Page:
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Redefining the Customer Journey
A snapshot in time doesn't tell you enough about the customer to know what will happen next - you need a time series. Read: "Everything Starts Out Looking Like a Toy" #167
Hi, I’m Greg 👋! I write weekly product essays, including system “handshakes”, the expectations for workflow, and the jobs to be done for data.
This week’s toy: exploratory data analysis on a set of sonnets may seem simple, but gives valuable ideas on evaluating and analyzing any data set. Edition 167 of this newsletter is here - it’s October 16, 2023.
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The Big Idea
A short long-form essay about data things
⚙️ Redefining the Customer Journey
Have you ever played RevOps detective? 🕵️
The story goes something like this. There’s a closed-won (or a closed-loss) account, and you’re wondering how they got to that point. As you start your investigation, you find that you are missing some key points in the customer’s journey for one reason or another and it’s hard to know what happened. Your Customer Journey Map is incomplete.
What’s in a customer’s journey?
The team at Delighted defines a customer journey map as follows:
A customer journey map is a visual storyline of every engagement a customer has with a service, brand, or product. The customer journey mapping process puts the organization directly in the consumer’s mind to better understand the customer’s processes, needs, and perceptions. (source)
In the B2B world, that journey might look like this:
To create this map, you need to track the prospect from consideration through awareness, activation, and action. Once the prospect becomes a customer, you’ll need to link their prior actions with their customer actions.
In theory, this seems straightforward. When you play detective, you want to go back in time and determine what milestones the customer crossed, when they took those actions, and get a general sense of why they ended up lost or won.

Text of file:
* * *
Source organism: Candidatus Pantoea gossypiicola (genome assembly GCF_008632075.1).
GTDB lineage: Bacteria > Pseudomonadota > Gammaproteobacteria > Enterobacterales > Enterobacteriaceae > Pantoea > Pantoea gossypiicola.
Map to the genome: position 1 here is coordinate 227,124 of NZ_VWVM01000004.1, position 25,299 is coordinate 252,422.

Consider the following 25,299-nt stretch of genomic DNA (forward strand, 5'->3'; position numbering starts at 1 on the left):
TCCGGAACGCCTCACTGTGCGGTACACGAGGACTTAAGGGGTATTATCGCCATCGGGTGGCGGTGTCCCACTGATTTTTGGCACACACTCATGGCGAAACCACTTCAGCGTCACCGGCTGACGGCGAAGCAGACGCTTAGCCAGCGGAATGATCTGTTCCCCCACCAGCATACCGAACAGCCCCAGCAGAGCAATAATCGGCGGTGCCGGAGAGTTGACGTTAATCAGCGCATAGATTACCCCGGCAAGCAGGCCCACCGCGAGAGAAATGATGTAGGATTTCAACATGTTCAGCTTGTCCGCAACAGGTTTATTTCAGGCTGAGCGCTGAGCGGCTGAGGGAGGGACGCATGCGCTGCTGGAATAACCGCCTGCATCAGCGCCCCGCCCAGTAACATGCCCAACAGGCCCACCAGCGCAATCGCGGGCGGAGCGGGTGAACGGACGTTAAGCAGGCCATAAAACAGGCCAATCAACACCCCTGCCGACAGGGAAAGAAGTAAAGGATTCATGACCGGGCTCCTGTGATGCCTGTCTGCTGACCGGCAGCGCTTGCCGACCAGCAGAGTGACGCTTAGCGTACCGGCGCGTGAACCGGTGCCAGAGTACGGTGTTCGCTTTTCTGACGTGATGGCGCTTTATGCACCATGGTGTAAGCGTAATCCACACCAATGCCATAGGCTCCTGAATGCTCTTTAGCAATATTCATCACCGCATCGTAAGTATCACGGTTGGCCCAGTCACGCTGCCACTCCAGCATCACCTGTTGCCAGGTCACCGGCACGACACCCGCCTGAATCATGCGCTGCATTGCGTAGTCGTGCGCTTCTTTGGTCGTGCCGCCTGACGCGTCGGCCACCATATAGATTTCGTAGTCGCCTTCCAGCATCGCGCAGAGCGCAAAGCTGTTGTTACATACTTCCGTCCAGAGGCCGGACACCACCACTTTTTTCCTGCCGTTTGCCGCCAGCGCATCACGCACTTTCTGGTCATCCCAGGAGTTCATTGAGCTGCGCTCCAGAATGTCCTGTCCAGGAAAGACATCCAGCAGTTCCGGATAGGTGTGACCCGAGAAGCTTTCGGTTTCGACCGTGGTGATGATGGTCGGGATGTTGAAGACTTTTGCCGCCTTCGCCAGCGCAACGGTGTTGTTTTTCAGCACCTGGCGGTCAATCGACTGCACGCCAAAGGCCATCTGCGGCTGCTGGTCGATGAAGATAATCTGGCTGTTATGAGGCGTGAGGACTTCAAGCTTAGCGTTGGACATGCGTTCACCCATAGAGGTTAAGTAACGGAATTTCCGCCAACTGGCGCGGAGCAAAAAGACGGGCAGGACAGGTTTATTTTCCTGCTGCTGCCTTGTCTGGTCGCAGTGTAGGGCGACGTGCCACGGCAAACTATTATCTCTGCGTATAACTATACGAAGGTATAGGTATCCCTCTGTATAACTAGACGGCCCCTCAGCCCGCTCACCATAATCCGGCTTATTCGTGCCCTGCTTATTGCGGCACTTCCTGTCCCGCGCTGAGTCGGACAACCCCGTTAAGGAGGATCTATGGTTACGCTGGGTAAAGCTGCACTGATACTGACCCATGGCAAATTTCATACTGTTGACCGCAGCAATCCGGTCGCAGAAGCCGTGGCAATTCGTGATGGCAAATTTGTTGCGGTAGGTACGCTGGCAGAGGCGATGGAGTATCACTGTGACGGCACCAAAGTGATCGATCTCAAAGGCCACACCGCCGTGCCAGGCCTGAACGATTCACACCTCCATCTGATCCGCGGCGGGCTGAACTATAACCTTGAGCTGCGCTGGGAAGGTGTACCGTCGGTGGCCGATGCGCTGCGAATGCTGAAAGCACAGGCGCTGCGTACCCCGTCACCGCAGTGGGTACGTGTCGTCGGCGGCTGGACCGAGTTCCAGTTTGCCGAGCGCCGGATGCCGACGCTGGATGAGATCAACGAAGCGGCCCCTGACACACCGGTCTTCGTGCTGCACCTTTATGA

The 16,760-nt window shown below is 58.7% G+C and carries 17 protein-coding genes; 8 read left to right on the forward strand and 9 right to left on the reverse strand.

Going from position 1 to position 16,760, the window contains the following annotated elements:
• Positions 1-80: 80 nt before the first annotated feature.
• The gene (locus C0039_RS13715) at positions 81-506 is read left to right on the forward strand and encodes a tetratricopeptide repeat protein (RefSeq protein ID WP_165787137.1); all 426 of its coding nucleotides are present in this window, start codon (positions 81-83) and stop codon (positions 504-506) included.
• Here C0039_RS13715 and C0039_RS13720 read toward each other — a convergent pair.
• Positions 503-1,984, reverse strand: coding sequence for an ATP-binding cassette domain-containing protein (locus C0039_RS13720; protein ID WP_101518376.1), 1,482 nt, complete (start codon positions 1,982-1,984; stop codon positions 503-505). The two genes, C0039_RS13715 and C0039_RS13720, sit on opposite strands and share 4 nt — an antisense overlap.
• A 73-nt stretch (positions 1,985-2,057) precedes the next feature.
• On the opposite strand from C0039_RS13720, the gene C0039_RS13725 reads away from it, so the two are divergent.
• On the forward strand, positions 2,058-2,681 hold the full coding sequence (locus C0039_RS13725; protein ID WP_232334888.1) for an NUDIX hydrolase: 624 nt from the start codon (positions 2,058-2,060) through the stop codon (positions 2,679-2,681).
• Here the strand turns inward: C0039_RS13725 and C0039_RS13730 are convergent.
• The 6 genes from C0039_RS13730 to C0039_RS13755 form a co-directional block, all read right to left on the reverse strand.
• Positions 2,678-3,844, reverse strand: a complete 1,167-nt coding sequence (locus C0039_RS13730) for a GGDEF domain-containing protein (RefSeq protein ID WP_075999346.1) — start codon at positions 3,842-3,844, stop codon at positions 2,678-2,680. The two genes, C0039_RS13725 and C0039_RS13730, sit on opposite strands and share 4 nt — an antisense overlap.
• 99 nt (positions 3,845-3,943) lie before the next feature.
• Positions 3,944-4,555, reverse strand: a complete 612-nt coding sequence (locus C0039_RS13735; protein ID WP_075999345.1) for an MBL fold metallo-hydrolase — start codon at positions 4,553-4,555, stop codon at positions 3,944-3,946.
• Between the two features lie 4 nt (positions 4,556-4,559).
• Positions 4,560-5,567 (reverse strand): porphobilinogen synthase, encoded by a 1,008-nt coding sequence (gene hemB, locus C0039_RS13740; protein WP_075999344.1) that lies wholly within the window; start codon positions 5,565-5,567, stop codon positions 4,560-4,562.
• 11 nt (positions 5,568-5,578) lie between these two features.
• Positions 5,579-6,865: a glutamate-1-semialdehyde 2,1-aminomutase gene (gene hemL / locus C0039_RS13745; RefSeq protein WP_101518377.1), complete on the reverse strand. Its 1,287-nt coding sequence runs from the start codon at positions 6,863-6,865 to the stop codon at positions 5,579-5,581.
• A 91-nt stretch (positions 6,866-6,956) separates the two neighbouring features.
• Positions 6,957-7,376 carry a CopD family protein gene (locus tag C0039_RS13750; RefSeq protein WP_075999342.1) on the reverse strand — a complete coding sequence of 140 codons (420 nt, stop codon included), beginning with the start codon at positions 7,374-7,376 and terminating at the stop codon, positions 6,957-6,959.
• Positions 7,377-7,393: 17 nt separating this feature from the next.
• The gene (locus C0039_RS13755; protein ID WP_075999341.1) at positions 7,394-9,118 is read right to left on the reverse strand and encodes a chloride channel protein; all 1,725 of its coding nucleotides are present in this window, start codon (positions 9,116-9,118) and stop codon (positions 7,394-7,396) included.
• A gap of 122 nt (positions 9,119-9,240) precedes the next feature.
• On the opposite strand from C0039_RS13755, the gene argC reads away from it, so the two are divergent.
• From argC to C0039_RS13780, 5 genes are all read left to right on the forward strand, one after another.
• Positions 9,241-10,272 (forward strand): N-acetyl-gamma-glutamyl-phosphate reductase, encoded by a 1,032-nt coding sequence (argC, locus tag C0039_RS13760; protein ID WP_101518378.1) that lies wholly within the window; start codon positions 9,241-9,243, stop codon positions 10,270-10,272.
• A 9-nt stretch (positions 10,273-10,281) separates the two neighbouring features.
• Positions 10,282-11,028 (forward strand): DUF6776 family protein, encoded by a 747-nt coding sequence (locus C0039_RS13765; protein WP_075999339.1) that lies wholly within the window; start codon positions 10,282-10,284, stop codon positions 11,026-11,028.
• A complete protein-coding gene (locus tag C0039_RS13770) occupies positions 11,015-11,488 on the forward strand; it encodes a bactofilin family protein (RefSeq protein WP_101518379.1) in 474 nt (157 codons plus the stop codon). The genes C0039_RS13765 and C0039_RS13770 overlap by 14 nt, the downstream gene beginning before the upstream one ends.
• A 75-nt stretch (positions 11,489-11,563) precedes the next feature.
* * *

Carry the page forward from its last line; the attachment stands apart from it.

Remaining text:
It’s not usually that easy when you find yourself playing detective.
Why don’t more teams focus on the customer journey?
What would a data detective need to solve this problem more effectively? After the fact, it’s not easy to find out what happened for a few reasons:
historical data is almost certainly different than the current state, but the intermediate steps and times might not be captured
the granularity of the information might be different than what you need (you wanted daily data, and you have weekly or monthly data)
it’s not clear when significant milestones happened in the customer journey, particularly if your definitions for those milestones change over time
It’s hard to know what happened, when it happened, and how to relate the things that happened into a timeline that’s easy to consume. To make that journey map, you’ll need to arrange your information in these areas.
Events: What Happened
Data detectives want to know how people arrived at your site, what they did after arriving, and what they did after signing up. How granular should this be? You probably need to balance between capturing an event every time a customer scrolls a menu (though recording their session makes sense) and recording the most important things that happen.